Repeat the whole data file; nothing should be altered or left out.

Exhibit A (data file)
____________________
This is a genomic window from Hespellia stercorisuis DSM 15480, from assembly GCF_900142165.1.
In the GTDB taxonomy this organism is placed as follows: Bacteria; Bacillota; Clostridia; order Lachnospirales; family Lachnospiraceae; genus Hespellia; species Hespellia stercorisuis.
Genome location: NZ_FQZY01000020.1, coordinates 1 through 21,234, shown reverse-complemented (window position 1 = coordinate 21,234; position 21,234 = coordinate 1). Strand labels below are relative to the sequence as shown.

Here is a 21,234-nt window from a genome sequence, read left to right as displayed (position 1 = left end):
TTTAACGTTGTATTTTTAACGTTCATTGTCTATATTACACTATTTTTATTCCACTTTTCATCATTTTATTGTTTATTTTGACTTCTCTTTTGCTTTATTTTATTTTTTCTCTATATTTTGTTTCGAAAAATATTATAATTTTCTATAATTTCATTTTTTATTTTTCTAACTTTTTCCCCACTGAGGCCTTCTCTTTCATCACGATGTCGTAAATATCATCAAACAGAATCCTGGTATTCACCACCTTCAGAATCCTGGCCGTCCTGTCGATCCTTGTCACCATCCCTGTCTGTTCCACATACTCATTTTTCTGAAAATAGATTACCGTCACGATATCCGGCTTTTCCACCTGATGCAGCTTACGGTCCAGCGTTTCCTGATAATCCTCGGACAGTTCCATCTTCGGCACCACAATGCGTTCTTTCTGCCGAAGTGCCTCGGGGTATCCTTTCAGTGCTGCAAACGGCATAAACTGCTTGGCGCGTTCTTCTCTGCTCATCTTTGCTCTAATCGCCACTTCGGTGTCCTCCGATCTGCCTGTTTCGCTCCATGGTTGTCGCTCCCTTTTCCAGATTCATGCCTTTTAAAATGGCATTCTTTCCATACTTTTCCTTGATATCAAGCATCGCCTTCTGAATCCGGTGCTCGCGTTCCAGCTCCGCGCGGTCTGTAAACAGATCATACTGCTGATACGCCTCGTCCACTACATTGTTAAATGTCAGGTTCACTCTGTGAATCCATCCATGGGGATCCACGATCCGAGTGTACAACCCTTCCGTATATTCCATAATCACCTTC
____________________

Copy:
This is a genomic window from Hespellia stercorisuis DSM 15480, from assembly GCF_900142165.1.
In the GTDB taxonomy this organism is placed as follows: Bacteria; Bacillota; Clostridia; order Lachnospirales; family Lachnospiraceae; genus Hespellia; species Hespellia stercorisuis.
Genome location: NZ_FQZY01000020.1, coordinates 1 through 21,234, shown reverse-complemented (window position 1 = coordinate 21,234; position 21,234 = coordinate 1). Strand labels below are relative to the sequence as shown.

Here is a 21,234-nt window from a genome sequence, read left to right as displayed (position 1 = left end):
TTTAACGTTGTATTTTTAACGTTCATTGTCTATATTACACTATTTTTATTCCACTTTTCATCATTTTATTGTTTATTTTGACTTCTCTTTTGCTTTATTTTATTTTTTCTCTATATTTTGTTTCGAAAAATATTATAATTTTCTATAATTTCATTTTTTATTTTTCTAACTTTTTCCCCACTGAGGCCTTCTCTTTCATCACGATGTCGTAAATATCATCAAACAGAATCCTGGTATTCACCACCTTCAGAATCCTGGCCGTCCTGTCGATCCTTGTCACCATCCCTGTCTGTTCCACATACTCATTTTTCTGAAAATAGATTACCGTCACGATATCCGGCTTTTCCACCTGATGCAGCTTACGGTCCAGCGTTTCCTGATAATCCTCGGACAGTTCCATCTTCGGCACCACAATGCGTTCTTTCTGCCGAAGTGCCTCGGGGTATCCTTTCAGTGCTGCAAACGGCATAAACTGCTTGGCGCGTTCTTCTCTGCTCATCTTTGCTCTAATCGCCACTTCGGTGTCCTCCGATCTGCCTGTTTCGCTCCATGGTTGTCGCTCCCTTTTCCAGATTCATGCCTTTTAAAATGGCATTCTTTCCATACTTTTCCTTGATATCAAGCATCGCCTTCTGAATCCGGTGCTCGCGTTCCAGCTCCGCGCGGTCTGTAAACAGATCATACTGCTGATACGCCTCGTCCACTACATTGTTAAATGTCAGGTTCACTCTGTGAATCCATCCATGGGGATCCACGATCCGAGTGTACAACCCTTCCGTATATTCCATAATCACCTTC